Nevertheless, I have a suspicion that the taxing authorities like TfL would find it a lot more favourable to them to simply ban based on age. An article has just come out suggesting that car manufacturers had a lot more influence on this issue than is said: https://blogs.spectator.co.uk/2017/10/sadiq-khans-t-charge-is-another-bung-for-the-car-industry/ . Can we expect BMW to officially state the achieved compliance level of older cars?

11
I must say I don't like airbags at all. Gonna do a bit of research now on them...

12
General Discussion / Re: Something different picked up on Monday !
« on: October 17, 2017, 08:34:26 PM »
I like the relatively normal seats there, comfy and easy to get in and out of...  :thumbsup:

13
How To (E83) / Replace old steering wheel
« on: October 15, 2017, 10:48:28 AM »
Background:
Recently I acquired an X3 3.0i SE 2004, with 100K miles on the clock but in generally good condition. The most tired item in the cabin was the steering wheel, which was worn smooth, with the paint on the plastic panel retaining its radio and cruise buttons flaking off.

A quick web search turned up several after-market steering wheels suppliers on eBay, and I went with one called speedautot, from Germany, who do refurbished ones with an M-style lower flattened frame. In their offering, the left and right parts of the wheel (the hand holds) are finished in perforated leather, and the upper and lower parts are available in either leather or alcantara; the plastic retaining panel is covered in a new carbon fibre wrap. Both variants appear to be available with or without control buttons, the latter being slightly cheaper and perfectly fine in this case as they are straightforward to relocate from the old steering wheel.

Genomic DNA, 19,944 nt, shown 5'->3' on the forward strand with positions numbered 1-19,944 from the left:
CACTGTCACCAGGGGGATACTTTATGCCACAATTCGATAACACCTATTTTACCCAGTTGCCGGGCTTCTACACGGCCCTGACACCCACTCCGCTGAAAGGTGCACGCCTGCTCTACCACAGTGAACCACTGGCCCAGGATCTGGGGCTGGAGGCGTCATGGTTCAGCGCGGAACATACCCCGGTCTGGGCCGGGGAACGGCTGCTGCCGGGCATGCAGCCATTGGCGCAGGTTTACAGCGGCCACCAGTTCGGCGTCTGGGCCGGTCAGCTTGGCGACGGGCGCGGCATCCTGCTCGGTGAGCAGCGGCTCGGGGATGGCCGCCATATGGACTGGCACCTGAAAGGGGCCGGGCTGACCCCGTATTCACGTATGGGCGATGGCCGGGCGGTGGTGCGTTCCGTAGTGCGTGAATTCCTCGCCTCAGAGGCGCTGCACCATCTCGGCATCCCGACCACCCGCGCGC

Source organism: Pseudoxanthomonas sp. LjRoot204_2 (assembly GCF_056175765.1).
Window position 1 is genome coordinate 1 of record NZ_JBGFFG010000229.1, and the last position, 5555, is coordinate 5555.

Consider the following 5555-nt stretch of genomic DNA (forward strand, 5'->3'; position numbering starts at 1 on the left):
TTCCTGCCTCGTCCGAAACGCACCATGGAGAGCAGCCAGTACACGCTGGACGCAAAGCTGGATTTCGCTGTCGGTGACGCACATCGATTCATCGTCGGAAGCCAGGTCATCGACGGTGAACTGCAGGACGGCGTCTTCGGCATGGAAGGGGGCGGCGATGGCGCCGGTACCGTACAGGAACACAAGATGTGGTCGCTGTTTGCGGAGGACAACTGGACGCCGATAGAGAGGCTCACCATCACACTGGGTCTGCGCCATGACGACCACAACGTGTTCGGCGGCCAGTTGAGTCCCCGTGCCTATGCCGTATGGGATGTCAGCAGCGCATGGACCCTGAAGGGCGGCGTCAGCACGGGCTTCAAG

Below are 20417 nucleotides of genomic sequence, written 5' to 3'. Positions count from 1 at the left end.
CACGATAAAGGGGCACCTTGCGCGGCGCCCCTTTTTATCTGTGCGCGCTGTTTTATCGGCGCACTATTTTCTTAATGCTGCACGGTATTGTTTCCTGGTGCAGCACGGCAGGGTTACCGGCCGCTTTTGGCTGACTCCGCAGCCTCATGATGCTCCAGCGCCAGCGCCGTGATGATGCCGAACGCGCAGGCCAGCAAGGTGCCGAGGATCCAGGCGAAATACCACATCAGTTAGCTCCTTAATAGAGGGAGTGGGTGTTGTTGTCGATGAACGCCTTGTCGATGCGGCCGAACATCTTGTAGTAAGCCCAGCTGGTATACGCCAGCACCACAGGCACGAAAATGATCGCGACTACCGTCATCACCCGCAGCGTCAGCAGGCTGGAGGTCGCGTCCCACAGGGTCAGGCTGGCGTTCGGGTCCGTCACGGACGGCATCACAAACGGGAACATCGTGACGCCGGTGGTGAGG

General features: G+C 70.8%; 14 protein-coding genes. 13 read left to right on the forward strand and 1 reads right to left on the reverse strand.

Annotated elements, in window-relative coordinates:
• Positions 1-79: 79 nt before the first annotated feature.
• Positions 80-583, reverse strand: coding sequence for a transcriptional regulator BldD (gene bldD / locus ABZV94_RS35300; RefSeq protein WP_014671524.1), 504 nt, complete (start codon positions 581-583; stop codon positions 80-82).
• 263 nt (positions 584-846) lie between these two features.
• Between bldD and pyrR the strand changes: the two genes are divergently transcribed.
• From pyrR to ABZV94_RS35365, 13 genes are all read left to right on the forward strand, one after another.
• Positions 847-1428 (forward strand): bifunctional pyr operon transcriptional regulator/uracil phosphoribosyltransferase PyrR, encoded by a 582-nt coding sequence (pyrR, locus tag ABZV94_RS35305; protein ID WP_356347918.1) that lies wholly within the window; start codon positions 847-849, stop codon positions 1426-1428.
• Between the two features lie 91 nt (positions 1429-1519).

Tools I needed:
- 10mm spanner
- Good-size screwdriver (any type head)
- Small flat-head screwdriver
- 16mm 1/2" drive socket with extension bar and handle
- Long Torx 10 driver (not a Torx bit)

Overview:
The steering wheel exchange procedure is very well shown in the video at https://www.youtube.com/watch?v=dMY_Ax4eI5A so take some time to watch it carefully. There were a couple of subtleties which arose when I did it, and I'll point these out in the summary below which is provided for convenience.

Procedure:
- Open the tailgate, disconnect the -ve terminal of the battery, ensuring it can't accidentally reconnect. Don't close the tailgate as it is a bit of a pain to reopen without electric power
- Wait a couple of minutes for the airbag capacitor to discharge
- Ensure the steering wheel is in a centred position with the wheels pointing straight ahead
- Use the big screwdriver to release the airbag retaining clips on each side, and gently pull out the airbag
- Use the small flat-head screwdriver to pop up the retaining clip on the top of each airbag connector and unplug them to release the airbag
- Carefully unplug the two electrical connectors at the top inside of the steering wheel
- Using the 1/2" drive socket release the centre bolt retaining the steering wheel; note my bolt was 16mm whereas in the video it says 17mm
- It's best not to have the steering lock engaged when undoing the centre bolt, just hold the wheel firmly with the other hand
- Take both old and new steering wheels to a convenient working area
- Working from the back and using the T10 driver, release the old steering wheel controls and retaining panel (five screws)
- Using the T10 driver, release the steering wheel controls from the old retaining panel (two screws either side)
- Mount the the steering wheel controls on the new retaining panel (see pic below for where to do this as it is possible to do it wrong)
- Mount the retaining panel and controls in the new steering wheel and re-fasten from the back